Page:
What of the Ireland number eight’s decision-making?

There have been suggestions that he should have straightened and drew in Haylett-Petty before hitting Rob Herring [circled in white below] on his left.

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But that option would have almost certainly resulted in a tackle on Herring by the hard-working Koroibete, as indicated in yellow above.

Perhaps more realistic would have been a pass to Herring as he cuts underneath Stander [white below], who arcs out to his left in an attempt to get away from Haylett-Petty.

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With Aki [red] and Murphy [green] also in support, a switch pass from Stander to Herring in this freeze-framed split second above might well have resulted in a score for Ireland, Herring having two further players to support him even if Haylett-Patty can readjust and tackle the hooker.

But it is infinitely easier to point that out with the benefit of freeze frames and multiple replays, rather than when moving at top speed in a noisy, high-pressure Test match.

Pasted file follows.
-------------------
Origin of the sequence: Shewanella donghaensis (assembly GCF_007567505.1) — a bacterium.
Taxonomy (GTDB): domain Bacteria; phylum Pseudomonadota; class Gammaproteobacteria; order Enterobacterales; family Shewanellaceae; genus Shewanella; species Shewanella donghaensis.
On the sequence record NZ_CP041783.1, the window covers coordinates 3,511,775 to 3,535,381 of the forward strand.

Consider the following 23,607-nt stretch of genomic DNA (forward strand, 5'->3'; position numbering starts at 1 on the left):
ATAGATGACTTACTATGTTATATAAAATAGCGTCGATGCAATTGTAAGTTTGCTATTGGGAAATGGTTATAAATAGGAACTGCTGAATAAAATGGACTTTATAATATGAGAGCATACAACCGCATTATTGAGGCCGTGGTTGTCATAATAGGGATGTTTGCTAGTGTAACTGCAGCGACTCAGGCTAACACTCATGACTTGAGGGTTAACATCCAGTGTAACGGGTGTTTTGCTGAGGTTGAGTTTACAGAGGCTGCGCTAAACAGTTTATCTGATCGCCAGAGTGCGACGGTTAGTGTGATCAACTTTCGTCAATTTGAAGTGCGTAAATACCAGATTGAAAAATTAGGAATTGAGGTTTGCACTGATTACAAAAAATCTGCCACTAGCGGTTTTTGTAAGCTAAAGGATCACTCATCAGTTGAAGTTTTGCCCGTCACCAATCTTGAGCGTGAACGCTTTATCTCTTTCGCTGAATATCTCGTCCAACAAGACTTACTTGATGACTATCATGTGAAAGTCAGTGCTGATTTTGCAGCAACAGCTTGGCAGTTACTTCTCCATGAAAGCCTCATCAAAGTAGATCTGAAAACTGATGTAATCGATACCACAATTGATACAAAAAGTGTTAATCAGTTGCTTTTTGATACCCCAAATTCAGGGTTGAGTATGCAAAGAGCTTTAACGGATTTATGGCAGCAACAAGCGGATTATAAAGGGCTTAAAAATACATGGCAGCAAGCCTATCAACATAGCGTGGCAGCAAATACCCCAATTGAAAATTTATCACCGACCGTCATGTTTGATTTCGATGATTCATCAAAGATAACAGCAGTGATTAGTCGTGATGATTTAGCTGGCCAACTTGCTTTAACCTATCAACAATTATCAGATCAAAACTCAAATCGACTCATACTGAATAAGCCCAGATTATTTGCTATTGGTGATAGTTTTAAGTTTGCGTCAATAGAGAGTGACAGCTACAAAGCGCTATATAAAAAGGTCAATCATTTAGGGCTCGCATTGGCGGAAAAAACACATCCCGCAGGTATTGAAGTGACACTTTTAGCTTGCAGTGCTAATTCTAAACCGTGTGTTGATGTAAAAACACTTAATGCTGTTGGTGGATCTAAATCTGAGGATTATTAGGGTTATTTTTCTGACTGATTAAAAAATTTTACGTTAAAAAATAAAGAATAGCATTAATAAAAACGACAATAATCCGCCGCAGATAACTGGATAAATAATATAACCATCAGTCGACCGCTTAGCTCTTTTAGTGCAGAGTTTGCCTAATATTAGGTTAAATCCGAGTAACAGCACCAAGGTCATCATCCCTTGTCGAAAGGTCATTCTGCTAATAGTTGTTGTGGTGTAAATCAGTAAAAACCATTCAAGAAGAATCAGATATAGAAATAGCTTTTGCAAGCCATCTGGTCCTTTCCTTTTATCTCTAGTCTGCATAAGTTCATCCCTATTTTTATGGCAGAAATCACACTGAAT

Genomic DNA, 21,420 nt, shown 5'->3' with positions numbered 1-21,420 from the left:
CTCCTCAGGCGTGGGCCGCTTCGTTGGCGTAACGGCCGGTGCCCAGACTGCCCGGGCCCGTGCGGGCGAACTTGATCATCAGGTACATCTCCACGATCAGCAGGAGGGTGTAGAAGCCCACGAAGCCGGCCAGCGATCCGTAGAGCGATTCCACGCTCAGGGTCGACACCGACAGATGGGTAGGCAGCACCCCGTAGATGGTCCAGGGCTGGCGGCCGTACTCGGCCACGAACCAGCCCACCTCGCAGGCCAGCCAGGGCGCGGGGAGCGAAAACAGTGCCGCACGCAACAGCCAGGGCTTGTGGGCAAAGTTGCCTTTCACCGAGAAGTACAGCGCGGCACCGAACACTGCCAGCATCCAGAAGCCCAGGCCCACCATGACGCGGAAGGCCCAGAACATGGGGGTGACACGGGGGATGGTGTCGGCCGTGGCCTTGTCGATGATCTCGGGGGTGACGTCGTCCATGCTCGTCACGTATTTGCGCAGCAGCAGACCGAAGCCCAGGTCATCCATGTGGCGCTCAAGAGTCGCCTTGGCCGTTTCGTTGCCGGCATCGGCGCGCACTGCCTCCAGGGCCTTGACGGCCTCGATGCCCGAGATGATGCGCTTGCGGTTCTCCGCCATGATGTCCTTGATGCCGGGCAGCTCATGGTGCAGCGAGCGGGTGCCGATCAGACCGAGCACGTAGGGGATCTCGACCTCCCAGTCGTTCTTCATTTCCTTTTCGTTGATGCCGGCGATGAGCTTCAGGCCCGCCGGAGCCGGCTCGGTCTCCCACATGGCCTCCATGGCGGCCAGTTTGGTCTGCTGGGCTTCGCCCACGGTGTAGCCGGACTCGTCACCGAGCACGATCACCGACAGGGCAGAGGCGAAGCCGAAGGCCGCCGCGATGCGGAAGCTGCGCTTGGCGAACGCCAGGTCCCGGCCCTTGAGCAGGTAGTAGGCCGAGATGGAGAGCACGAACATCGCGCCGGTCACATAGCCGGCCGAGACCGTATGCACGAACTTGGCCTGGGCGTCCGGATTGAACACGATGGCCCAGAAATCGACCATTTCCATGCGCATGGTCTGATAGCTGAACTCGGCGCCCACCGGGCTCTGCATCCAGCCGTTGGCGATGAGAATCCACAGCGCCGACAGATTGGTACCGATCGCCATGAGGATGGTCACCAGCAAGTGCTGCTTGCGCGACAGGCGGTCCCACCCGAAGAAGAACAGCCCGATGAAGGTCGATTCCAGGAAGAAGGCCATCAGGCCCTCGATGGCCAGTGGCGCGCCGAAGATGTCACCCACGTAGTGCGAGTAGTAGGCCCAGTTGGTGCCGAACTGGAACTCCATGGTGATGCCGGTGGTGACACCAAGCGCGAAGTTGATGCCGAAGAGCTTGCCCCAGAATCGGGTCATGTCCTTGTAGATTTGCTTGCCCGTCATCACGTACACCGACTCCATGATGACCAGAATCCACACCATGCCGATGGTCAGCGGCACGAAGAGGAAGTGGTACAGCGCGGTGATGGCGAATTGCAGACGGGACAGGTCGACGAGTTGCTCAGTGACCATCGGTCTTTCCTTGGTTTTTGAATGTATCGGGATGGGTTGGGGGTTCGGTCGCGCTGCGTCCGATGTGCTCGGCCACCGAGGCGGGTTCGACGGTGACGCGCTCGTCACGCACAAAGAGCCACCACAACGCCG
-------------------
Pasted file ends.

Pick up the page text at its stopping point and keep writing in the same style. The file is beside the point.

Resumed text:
What was going through Stander’s head in this moment?

“I see Rob but I don’t know what’s going on behind me so I don’t know if there’s another guy [one of the Wallabies] who can intercept the pass or maybe hit him and I go down and he goes down,” explains Stander.

“If I look back and I know Jordi and Bundee were there, it’s tough, but I didn’t know that at the time.

“So in my head, the momentum will carry me over [the tryline] but if I go down [before the tryline] Rob’s there to clean up with the ball after.”

It’s a fair explanation from Stander – he wasn’t certain which Wallabies players were in behind him, potentially waiting to pick off the ball or hammer Herring with an immediate ball-and-ball tackle.

Stander backed himself instead, switching the ball into his left hand and looking for the fend on Haylett-Petty. Stander’s main regret is the manner in which he attempted to finish once he was over the tryline.

Finish

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“If I look back on it, if I’d have just sat and put the ball down between my legs [I'd have scored], but that’s hindsight,” says Stander.

“It’s so quick on the pitch, you just want to get the ball on the floor.”

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Indeed, looking back with our freeze frames, there was a window for Stander to sit up and possibly dot the ball down between his legs, although his momentum lends itself to rolling forward and having a go at finding grass.